1. Limited time only! Sign up for a free 30min personal tutor trial with Chegg Tutors
    Dismiss Notice
Dismiss Notice
Join Physics Forums Today!
The friendliest, high quality science and math community on the planet! Everyone who loves science is here!

Moments,Center of Mass, & Centroid

  1. Jan 26, 2012 #1
    1. The problem statement, all variables and given/known data
    Find Mx,My, & (x bar, y bar) for the laminas of uniform density ρ bounded by the graphs of the equations. (Use rho for ρ as necessary.)

    2. Relevant equations

    m= ∫f(x)-g(x) dx
    my= ∫x(f(x)-g(x)) dx =>x bar my/m
    mx= 1/2 ∫ (f(x))2-g(x))2dx => y bar=mx/m

    3. The attempt at a solution
    So this is my work

    x=-y <-- g(y)
    x=5y-y^2 <----f(y)


    *note I don't know how to put 0 to 6 on the integral

    m=p ∫ [(5y-y^2)-(y)]dy
    =p [3y^2 -(y^3/3)]= 36 p

    My= p∫[(5y-y^2)+((-y)/2)][(5y-y^2)-(-y)]
    =p/2∫ (4y-y^2)(6y-y^2)dy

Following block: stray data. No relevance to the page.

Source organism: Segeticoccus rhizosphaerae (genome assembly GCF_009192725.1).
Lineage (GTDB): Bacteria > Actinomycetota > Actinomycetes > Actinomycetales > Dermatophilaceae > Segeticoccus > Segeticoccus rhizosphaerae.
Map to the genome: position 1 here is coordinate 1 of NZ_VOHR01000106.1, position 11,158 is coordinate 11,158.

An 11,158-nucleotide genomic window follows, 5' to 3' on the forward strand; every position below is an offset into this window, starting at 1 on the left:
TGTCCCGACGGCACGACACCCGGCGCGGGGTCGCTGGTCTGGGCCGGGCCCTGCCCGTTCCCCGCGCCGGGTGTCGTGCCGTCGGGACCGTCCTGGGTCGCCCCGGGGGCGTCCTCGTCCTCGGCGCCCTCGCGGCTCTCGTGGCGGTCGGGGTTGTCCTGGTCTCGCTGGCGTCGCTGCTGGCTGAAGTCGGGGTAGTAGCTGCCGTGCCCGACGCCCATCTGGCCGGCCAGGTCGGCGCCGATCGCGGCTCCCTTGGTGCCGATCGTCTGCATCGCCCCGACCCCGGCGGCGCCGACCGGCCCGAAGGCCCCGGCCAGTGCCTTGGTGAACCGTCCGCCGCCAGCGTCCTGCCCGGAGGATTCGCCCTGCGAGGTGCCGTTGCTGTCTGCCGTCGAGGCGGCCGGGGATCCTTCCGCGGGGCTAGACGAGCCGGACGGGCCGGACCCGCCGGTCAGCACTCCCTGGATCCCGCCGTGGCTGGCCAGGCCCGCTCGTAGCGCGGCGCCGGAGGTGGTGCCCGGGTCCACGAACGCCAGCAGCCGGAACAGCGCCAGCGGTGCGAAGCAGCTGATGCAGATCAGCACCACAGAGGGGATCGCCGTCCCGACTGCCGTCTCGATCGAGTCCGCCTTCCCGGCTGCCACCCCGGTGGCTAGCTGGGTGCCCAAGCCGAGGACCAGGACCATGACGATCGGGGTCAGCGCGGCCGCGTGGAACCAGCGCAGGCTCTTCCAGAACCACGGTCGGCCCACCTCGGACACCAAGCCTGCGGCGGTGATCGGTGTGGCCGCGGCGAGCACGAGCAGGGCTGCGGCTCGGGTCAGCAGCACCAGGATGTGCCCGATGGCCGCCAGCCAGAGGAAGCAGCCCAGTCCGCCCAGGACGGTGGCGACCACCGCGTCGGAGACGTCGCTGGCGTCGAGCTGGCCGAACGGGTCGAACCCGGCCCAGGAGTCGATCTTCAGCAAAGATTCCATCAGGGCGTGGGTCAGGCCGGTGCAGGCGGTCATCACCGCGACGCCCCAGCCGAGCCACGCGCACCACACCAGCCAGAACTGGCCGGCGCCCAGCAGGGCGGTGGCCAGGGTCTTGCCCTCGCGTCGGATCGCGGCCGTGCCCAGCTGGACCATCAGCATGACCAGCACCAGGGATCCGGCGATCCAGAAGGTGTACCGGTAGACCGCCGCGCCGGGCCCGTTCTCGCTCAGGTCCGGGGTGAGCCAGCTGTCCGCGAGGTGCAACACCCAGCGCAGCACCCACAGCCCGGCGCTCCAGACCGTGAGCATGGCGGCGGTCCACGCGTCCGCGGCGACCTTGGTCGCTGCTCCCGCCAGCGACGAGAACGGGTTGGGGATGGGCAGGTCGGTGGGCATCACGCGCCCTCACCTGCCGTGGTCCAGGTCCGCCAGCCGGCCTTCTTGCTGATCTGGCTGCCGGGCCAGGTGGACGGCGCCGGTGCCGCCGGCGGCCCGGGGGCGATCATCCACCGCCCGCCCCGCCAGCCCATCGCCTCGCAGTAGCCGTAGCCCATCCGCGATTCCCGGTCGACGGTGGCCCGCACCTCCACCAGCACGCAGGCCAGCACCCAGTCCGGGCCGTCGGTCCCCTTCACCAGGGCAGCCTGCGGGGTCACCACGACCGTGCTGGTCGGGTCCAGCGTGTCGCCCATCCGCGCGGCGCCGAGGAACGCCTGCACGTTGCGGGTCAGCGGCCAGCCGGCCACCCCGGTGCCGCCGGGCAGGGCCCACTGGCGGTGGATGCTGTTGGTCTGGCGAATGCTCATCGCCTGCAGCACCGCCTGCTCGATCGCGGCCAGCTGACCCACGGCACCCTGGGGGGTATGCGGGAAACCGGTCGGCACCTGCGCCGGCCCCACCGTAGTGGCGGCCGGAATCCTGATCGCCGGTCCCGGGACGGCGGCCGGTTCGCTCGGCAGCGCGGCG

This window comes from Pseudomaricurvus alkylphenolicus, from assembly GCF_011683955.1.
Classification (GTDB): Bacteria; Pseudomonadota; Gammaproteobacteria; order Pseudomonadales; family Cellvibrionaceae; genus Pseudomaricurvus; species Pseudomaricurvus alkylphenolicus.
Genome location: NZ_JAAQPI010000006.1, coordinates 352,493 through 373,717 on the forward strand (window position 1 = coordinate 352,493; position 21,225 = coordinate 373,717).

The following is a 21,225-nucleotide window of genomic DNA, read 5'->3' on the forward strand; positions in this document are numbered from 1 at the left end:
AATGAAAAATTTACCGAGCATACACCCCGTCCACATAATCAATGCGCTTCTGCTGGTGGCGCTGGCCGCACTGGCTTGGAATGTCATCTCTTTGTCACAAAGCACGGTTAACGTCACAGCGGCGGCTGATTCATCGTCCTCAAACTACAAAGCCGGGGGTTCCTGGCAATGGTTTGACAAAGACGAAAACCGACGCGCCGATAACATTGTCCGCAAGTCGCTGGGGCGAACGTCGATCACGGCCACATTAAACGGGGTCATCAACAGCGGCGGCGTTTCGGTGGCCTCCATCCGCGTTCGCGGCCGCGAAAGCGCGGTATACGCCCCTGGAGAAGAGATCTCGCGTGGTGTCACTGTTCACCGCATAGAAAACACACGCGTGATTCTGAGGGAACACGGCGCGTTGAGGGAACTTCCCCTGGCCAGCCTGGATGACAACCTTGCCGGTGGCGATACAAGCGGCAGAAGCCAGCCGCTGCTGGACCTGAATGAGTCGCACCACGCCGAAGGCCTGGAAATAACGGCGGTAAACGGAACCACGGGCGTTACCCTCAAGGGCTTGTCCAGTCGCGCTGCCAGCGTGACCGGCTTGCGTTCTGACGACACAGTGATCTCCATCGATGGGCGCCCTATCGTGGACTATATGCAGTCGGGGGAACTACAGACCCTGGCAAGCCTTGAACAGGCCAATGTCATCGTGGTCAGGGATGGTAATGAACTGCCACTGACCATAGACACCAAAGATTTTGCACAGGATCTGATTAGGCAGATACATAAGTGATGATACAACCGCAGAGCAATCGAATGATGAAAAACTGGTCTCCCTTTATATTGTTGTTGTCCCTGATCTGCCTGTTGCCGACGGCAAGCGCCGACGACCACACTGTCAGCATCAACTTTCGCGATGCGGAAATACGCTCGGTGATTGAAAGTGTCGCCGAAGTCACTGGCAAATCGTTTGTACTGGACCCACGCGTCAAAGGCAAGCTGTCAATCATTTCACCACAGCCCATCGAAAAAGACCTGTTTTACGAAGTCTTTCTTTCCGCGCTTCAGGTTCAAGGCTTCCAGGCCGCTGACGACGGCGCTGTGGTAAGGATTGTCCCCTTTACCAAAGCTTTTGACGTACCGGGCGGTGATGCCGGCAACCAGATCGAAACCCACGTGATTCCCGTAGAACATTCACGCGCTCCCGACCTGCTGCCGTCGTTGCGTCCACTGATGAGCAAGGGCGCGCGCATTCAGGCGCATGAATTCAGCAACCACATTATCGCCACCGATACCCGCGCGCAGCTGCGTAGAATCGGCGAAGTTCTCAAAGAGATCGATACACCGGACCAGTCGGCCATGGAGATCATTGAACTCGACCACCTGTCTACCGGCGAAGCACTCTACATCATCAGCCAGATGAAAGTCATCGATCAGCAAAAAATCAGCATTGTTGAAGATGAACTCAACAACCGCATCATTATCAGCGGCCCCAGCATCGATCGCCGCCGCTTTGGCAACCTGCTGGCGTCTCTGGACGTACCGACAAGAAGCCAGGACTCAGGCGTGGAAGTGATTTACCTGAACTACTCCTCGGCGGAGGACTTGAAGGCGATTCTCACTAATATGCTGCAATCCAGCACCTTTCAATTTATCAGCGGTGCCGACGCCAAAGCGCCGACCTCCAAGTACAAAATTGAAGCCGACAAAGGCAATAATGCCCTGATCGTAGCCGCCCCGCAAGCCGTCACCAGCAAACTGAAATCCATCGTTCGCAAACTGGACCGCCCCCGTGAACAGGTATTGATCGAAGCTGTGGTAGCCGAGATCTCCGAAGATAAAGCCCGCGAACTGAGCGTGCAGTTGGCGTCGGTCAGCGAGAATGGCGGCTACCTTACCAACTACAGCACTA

=p/2∫ (y^4-10y^3+24y^2) dy
    = p/2 [(y^5/5)-(5y^4/2)+8y^3]
    =216/5 p is wrong I don't know why :?:
  2. jcsd
  3. Jan 27, 2012 #2


    User Avatar
    Staff Emeritus
    Science Advisor
    Homework Helper
    Education Advisor

    The general form of the relevant equations is
    m &= \iint \rho\,dx\,dy \\
    M_x &= \iint \rho y\,dx\,dy \\
    M_y &= \iint \rho x\,dx\,dy
    When the region of interest is between x=a and x=b and is bounded on the top by f(x) and on the bottom by g(x), you get the equations you cited. For instance, for the moment about the x-axis, you get
    $$M_x = \rho \int_a^b \int_{g(x)}^{f(x)} y\,dy\,dx = \rho \int_a^b \left.\frac{y^2}{2}\right|_{g(x)}^{f(x)} \,dx = \frac{1}{2}\rho \int_a^b [f(x)^2-g(x)^2]\,dx$$
    If you sketch the region for this particular problem, however, you'll see the roles of x and y appear to be reversed, so the formulas you were trying to use don't work. You'll need to derive the correct ones or adapt the ones you have for this particular case.
Know someone interested in this topic? Share this thread via Reddit, Google+, Twitter, or Facebook

Similar Discussions: Moments,Center of Mass, & Centroid